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Clinical Trials

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What happens when the clinical trial is finished?

After a clinical trial is completed and the results are studied, the FDA decides whether to approve continued development of the medicine. If the medicine that you received remains in development, you may be able to get more doses as an extension of the study.

If the results of the clinical trial show that the new medicine or combination of medicines works much better than standard treatment, the new medicine may become available to the general public.

Your treatment team may continue to check on you after your trial is over.

What are the risks?

You should be fully informed about the possible risks of the trial before you agree to participate.

  • Although the purpose of trials is to find new and better treatments, the new treatment may not work as well as standard treatments.
  • You may have unpleasant, serious, or even life-threatening side effects from the treatment.
  • The treatment may not work for you.
  • The trial may require more of your time than standard treatment. You may have to:
    • Make more trips to the study site.
    • Have more treatments.
    • Receive your treatment in a hospital.
    • Take more medicine more often or at very specific times.
    • Keep a written diary of your experience.

How is your safety protected?

Every clinical trial in the United States must be approved and monitored by an institutional review board (IRB) to make sure that the risks are as low as possible and are worth any potential benefits.

The ethical and legal rules for medical practice also apply to clinical trials. Most clinical research is regulated by the U.S. government, with specific rules to protect the participants. Clinical trials follow a carefully controlled study plan (protocol) that explains what everyone will do in the study. During the clinical trial, researchers report the results of the trial at scientific meetings, to medical journals, and to government agencies. Your name will remain secret and will not be mentioned in these reports.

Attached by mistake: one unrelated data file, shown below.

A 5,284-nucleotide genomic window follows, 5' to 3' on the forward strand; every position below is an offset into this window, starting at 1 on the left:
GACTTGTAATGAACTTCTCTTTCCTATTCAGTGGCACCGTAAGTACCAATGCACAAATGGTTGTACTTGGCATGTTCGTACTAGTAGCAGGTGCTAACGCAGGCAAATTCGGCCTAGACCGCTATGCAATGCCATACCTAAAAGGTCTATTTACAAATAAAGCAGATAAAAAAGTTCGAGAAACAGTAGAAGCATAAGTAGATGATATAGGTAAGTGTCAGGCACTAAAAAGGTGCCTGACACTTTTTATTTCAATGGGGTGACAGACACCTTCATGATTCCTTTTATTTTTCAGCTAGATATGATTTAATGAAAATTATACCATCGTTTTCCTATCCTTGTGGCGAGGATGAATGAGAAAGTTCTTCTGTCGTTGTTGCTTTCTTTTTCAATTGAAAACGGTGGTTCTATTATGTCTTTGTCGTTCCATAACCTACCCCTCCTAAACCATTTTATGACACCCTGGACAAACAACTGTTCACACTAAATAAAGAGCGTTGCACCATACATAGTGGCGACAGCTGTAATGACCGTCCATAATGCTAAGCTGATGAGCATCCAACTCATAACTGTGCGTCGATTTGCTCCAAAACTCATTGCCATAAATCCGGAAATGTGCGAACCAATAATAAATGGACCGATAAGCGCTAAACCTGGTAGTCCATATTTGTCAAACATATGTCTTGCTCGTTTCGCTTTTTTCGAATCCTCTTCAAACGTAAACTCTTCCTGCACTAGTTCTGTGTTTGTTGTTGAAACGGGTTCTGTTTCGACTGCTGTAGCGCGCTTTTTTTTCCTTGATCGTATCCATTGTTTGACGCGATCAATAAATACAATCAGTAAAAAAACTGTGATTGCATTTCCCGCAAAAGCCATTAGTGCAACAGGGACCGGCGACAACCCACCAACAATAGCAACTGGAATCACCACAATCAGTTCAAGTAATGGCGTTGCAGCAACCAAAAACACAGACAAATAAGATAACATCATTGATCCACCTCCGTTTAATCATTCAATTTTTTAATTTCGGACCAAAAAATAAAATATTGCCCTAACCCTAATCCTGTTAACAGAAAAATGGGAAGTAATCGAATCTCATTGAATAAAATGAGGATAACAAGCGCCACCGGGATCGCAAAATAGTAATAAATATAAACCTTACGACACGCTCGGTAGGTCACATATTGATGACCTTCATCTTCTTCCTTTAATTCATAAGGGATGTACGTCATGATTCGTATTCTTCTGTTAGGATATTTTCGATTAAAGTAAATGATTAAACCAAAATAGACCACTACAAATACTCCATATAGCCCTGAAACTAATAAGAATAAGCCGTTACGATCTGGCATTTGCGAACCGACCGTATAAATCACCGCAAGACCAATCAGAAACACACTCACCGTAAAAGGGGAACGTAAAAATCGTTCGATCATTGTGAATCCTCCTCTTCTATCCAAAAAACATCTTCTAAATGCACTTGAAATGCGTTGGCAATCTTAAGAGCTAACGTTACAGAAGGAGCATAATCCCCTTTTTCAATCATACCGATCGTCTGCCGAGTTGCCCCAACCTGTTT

Who pays for clinical trials?

Sometimes the group sponsoring your trial will be responsible for the cost of the medicine as well as the costs of medical tests that are required while you are in the trial. (Clinical trials usually require you to have more medical tests than you would have if you were not in the trial.) But in other trials, the cost of the medicine and only some of the medical tests will be covered. Some studies will reimburse you for the cost of traveling to and from your medical visits.

How can you find out about clinical trials?

The U.S. National Institutes of Health, through its National Library of Medicine, has developed ClinicalTrials.gov to provide information about clinical research studies to patients, family members, and members of the public. You can contact this service on the Internet at www.ClinicalTrials.gov. Or you can get information over the phone by calling 1-888-346-3656 or (301) 594-5983.

There may or may not be a clinical trial available in your area that relates to your particular disease or stage of disease.

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WebMD Medical Reference from Healthwise

Last Updated: October 31, 2011
This information is not intended to replace the advice of a doctor. Healthwise disclaims any liability for the decisions you make based on this information.
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